Display Settings:


Send to:

Choose Destination
See comment in PubMed Commons below
Curr Biol. 2006 Apr 18;16(8):825-31.

Long-range directional movement of an interphase chromosome site.

Author information

  • 1Department of Cell and Developmental Biology, University of Illinois, Urbana-Champaign, 61801, USA.


Increasing evidence suggests functional compartmentalization of interphase nuclei. This includes preferential interior localization of gene-rich and early replicating chromosome regions versus peripheral localization of gene-poor and late replicating chromosome regions , association of some active genes with nuclear speckles or transcription "factories", and association of transcriptionally repressed genes with heterochromatic regions. Dynamic changes in chromosome compartmentalization imply mechanisms for long-range interphase chromatin movements. However, live cell imaging in mammalian cells has revealed limited chromatin mobility, described as "constrained diffusion". None of these studies, though, have examined a chromosome locus undergoing an inducible repositioning between two different nuclear compartments. Here we demonstrate migration of an interphase chromosome site from the nuclear periphery to the interior 1-2 hr after targeting a transcriptional activator to this site. Spot redistribution is perturbed by specific actin or nuclear myosin I mutants. Extended periods of chromosome immobility are interspersed with several minute periods in which chromosomes move unidirectionally along curvilinear paths oriented roughly perpendicular to the nuclear envelope at velocities of 0.1-0.9 microm/min over distances of 1-5 microm. Our results suggest an active mechanism for fast and directed long-range interphase chromosome movements dependent directly or indirectly on actin/myosin.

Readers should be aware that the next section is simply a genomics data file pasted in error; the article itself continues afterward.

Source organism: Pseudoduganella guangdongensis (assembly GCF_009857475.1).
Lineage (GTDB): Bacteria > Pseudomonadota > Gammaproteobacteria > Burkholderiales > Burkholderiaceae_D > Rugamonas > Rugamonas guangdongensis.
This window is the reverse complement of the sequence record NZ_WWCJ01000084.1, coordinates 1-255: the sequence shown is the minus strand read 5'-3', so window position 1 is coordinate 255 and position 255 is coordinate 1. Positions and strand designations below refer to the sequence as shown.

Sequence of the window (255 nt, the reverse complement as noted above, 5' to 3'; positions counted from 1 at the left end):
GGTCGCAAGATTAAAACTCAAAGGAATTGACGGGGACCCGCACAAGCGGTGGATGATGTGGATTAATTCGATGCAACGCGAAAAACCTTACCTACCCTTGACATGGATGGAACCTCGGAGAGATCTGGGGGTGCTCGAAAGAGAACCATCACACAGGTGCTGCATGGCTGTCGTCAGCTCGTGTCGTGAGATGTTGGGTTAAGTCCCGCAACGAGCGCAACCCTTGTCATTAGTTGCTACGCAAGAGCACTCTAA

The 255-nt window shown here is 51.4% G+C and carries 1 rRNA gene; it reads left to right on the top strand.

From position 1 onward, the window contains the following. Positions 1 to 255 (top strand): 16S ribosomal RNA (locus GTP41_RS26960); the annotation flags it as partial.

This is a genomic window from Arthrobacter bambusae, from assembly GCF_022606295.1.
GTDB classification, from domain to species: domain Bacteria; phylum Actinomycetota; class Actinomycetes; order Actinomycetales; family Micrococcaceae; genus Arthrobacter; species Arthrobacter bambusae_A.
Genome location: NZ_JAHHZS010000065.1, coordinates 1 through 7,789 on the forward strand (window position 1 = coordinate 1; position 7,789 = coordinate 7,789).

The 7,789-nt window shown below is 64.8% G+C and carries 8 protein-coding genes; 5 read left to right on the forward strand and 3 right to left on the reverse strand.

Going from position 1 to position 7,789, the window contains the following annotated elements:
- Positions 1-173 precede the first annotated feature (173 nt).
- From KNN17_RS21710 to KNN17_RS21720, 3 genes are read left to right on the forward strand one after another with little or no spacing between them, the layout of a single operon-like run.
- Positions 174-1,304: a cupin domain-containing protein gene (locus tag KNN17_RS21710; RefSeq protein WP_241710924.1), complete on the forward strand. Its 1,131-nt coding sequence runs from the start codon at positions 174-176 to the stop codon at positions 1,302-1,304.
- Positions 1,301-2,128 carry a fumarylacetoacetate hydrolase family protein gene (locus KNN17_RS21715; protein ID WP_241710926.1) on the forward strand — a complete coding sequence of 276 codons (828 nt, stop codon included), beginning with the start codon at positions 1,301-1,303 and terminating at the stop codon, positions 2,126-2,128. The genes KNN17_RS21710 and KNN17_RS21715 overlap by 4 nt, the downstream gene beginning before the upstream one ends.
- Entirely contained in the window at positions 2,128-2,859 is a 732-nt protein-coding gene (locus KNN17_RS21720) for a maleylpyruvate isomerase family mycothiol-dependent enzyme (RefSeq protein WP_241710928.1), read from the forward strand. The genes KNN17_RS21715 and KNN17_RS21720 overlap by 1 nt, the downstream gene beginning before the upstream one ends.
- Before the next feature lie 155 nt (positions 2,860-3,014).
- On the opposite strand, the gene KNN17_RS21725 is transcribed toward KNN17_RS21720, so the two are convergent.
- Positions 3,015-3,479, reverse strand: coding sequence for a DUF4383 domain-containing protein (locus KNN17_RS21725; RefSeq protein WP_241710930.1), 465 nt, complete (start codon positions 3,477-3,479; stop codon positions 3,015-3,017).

[PubMed - indexed for MEDLINE]
Free full text
PubMed Commons home

PubMed Commons

How to join PubMed Commons

    Supplemental Content

    Full text links

    Icon for Elsevier Science Icon for Faculty of 1000
    Loading ...
    Write to the Help Desk